AG Says Chicago Suburb Singled Out Muslims

     CHICAGO (CN) – An Illinois city wrongly denied a Muslim group’s worship-center zoning application after granting similar requests from Christians and Buddhists, the U.S. government claims.
     The Des Plaines City Counsel voted 5-3 in 2013 to deny a rezoning request made by the American Islamic Center, or AIC, according to a lawsuit filed by U.S. Attorney General Loretta Lynch. The government sued the City of Des Plaines, Ill., in Federal Court on Wednesday, claiming violations of the Religious Land Use and Institutionalized Persons Act.
     AIC sought to rezone a vacant office building in a manufacturing zone to an “institutional” zone so that it could build a worship center, according to court records.
     Its application proposed a worship space of 3,661 square feet, to be used for Friday prayer services, Sunday afternoon prayers, nightly prayers during Ramadan, as well as youth group events and other small gatherings.
     AIC made multiple adjustments to the original plan in order to satisfy the city’s parking requirements. It was forced to bear additional costs due to the city traffic engineer’s insistence that it conduct a traffic study before approving its application, even though the center had proved it had enough off-street parking under the zoning ordinance, according to the government.
     But despite clearing these additional hurdles, the city council still rejected the application, with multiple aldermen citing concerns about loss of tax revenue.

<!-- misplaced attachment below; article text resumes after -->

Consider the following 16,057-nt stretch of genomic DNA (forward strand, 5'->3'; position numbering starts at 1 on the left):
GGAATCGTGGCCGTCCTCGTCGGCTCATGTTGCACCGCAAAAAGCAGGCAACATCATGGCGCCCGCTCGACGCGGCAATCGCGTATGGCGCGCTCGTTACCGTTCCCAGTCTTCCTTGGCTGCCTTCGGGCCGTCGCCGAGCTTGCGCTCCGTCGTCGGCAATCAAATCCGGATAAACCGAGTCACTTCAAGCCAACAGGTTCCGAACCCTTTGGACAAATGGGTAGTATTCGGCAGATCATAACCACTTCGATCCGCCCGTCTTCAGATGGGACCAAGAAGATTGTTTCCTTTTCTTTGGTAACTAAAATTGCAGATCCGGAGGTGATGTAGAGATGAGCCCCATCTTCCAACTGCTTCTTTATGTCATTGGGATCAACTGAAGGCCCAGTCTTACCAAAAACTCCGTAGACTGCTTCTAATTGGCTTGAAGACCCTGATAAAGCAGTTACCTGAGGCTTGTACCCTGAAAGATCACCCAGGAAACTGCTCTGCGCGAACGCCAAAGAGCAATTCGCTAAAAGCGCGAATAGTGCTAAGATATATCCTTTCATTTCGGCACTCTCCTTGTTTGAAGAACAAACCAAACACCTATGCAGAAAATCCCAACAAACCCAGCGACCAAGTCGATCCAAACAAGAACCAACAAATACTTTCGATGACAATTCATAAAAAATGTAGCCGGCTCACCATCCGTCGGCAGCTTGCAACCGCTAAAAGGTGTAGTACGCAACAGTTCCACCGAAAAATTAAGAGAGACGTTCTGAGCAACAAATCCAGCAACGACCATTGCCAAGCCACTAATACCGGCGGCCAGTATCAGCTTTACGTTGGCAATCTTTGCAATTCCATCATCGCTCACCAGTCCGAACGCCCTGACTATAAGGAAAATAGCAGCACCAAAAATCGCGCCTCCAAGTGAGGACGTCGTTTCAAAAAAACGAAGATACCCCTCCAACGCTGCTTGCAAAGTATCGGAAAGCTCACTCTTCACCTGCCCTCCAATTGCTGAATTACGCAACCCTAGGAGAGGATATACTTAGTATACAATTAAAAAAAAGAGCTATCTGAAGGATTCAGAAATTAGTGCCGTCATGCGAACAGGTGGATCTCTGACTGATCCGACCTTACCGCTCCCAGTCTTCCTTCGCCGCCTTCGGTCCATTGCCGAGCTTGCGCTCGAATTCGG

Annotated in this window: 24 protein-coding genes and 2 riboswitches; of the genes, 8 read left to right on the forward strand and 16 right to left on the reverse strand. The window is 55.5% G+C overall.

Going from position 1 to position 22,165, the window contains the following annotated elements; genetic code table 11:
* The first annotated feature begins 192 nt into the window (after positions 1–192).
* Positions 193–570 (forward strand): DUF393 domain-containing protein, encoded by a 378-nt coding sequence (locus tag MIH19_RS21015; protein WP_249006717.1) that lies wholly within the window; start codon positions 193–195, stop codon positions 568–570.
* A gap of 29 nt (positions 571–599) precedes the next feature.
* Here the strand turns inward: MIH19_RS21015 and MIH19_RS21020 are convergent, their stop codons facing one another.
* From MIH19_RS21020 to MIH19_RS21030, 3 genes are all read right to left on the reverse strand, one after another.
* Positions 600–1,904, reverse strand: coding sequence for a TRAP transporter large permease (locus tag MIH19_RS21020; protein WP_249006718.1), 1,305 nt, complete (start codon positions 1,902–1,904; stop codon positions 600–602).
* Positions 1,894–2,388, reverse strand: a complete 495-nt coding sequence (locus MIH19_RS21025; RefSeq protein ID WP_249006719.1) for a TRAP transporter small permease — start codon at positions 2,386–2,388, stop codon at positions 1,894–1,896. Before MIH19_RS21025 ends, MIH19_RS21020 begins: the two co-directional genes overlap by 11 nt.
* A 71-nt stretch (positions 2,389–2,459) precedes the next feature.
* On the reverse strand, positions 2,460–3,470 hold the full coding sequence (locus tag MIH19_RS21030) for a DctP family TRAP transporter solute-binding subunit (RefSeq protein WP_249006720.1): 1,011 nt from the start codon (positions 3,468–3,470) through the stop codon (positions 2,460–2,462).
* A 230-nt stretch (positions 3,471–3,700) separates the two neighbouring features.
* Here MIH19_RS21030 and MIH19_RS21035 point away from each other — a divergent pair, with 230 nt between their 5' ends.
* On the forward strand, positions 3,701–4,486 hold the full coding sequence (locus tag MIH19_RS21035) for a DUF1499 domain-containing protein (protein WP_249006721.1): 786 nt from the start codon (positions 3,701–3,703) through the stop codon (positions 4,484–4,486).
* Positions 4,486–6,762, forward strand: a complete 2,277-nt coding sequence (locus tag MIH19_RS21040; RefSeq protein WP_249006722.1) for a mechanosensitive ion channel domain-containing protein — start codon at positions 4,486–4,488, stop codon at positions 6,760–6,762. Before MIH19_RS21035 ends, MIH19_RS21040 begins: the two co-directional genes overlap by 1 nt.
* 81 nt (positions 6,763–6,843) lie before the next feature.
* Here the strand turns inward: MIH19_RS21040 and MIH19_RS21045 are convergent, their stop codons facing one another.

“The city has approved numerous nonprofit uses that were similarly situated to AIC, and has never relied on loss of tax revenue to deny zoning approval for a non-Muslim place of worship or other nonprofit land use in the city,” Lynch’s lawsuit states.
     The complaint also says that some aldermen indicated disbelief that the worship center would serve members of their own community.
     “During the hearing, Alderman [Dick] Sayad repeatedly asked AIC members where they came from. Alderman Sayad continued to ask this question even after he was informed that 25 percent of AIC members already lived in the city and after it was explained that AIC members separated from a mosque in Northbrook, IL, and were looking to relocate in an area convenient for their membership,” the complaint states. “Alderman Sayad suggested that AIC members stay in Northbrook, or consider locating to other communities such as Glenview or Palatine, rather than Des Plaines.”
     Aldermen who voted to deny the request also focused on the issue of safety, saying that additional traffic around the proposed Muslim worship center might endanger children, according to the lawsuit.
     However, in recent years, Des Plaines approved rezoning applications allowing three Christian churches, two schools, and a Buddhist temple to occupy land on a commercial or residential-zoned property – all of which involved losses of tax revenue and increased traffic impacts similar to AIC’s request, Lynch says.
     The government claims that Des Plaines’ “treatment and denial of AIC’s rezoning request constitutes the imposition or implementation of a land use regulation that imposes a substantial burden on AIC’s religious exercise” and discriminates against AIC on the basis of religion.
     Lynch seeks a court order requiring the city to allow AIC to proceed with the purchase of the property and the construction of its worship center.

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